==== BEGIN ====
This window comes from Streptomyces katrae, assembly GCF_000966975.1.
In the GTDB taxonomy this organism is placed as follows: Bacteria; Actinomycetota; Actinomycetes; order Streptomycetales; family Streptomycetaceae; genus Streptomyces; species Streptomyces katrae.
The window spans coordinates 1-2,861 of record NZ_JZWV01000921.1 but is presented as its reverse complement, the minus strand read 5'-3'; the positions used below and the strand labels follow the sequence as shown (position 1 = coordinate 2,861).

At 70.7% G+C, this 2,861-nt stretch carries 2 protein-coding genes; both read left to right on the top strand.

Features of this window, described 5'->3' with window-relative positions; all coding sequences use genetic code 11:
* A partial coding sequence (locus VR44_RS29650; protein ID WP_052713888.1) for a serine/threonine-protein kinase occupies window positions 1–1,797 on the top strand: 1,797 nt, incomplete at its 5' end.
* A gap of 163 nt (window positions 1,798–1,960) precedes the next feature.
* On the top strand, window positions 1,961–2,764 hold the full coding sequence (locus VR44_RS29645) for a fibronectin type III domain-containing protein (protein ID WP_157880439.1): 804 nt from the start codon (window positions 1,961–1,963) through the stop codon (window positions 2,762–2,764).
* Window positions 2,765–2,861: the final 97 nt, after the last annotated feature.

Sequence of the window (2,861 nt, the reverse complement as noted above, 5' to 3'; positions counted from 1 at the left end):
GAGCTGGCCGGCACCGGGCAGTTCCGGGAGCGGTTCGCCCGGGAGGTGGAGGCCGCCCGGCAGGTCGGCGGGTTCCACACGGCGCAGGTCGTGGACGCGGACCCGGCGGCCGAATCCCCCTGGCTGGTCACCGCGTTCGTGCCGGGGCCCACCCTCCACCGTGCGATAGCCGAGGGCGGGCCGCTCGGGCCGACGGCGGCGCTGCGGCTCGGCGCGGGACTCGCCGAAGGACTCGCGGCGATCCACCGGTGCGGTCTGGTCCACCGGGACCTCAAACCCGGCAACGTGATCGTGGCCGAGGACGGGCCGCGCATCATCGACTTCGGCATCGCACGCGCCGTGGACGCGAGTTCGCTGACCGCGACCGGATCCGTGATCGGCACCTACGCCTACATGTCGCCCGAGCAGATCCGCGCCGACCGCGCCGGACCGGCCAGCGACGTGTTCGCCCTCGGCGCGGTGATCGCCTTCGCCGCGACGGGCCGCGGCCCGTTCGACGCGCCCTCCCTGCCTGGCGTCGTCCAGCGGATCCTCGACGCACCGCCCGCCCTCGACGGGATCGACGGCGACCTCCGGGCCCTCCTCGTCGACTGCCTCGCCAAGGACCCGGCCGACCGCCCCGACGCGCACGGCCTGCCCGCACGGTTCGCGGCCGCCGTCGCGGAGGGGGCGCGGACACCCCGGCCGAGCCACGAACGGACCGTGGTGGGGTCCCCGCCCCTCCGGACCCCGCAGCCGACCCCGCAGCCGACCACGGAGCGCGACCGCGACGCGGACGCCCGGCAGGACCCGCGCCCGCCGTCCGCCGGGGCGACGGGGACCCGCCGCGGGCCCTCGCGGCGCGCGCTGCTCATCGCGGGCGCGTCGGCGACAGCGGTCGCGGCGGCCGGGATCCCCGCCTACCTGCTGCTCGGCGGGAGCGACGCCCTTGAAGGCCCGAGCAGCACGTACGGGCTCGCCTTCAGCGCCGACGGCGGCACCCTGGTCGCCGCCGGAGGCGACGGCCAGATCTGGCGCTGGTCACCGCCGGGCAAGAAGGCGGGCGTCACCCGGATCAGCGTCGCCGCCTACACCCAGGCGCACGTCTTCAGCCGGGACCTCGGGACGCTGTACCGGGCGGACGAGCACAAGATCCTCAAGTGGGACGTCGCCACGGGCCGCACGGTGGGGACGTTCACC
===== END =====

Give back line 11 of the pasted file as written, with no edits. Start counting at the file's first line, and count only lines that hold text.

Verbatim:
GAGCTGGCCGGCACCGGGCAGTTCCGGGAGCGGTTCGCCCGGGAGGTGGAGGCCGCCCGGCAGGTCGGCGGGTTCCACACGGCGCAGGTCGTGGACGCGGACCCGGCGGCCGAATCCCCCTGGCTGGTCACCGCGTTCGTGCCGGGGCCCACCCTCCACCGTGCGATAGCCGAGGGCGGGCCGCTCGGGCCGACGGCGGCGCTGCGGCTCGGCGCGGGACTCGCCGAAGGACTCGCGGCGATCCACCGGTGCGGTCTGGTCCACCGGGACCTCAAACCCGGCAACGTGATCGTGGCCGAGGACGGGCCGCGCATCATCGACTTCGGCATCGCACGCGCCGTGGACGCGAGTTCGCTGACCGCGACCGGATCCGTGATCGGCACCTACGCCTACATGTCGCCCGAGCAGATCCGCGCCGACCGCGCCGGACCGGCCAGCGACGTGTTCGCCCTCGGCGCGGTGATCGCCTTCGCCGCGACGGGCCGCGGCCCGTTCGACGCGCCCTCCCTGCCTGGCGTCGTCCAGCGGATCCTCGACGCACCGCCCGCCCTCGACGGGATCGACGGCGACCTCCGGGCCCTCCTCGTCGACTGCCTCGCCAAGGACCCGGCCGACCGCCCCGACGCGCACGGCCTGCCCGCACGGTTCGCGGCCGCCGTCGCGGAGGGGGCGCGGACACCCCGGCCGAGCCACGAACGGACCGTGGTGGGGTCCCCGCCCCTCCGGACCCCGCAGCCGACCCCGCAGCCGACCACGGAGCGCGACCGCGACGCGGACGCCCGGCAGGACCCGCGCCCGCCGTCCGCCGGGGCGACGGGGACCCGCCGCGGGCCCTCGCGGCGCGCGCTGCTCATCGCGGGCGCGTCGGCGACAGCGGTCGCGGCGGCCGGGATCCCCGCCTACCTGCTGCTCGGCGGGAGCGACGCCCTTGAAGGCCCGAGCAGCACGTACGGGCTCGCCTTCAGCGCCGACGGCGGCACCCTGGTCGCCGCCGGAGGCGACGGCCAGATCTGGCGCTGGTCACCGCCGGGCAAGAAGGCGGGCGTCACCCGGATCAGCGTCGCCGCCTACACCCAGGCGCACGTCTTCAGCCGGGACCTCGGGACGCTGTACCGGGCGGACGAGCACAAGATCCTCAAGTGGGACGTCGCCACGGGCCGCACGGTGGGGACGTTCACC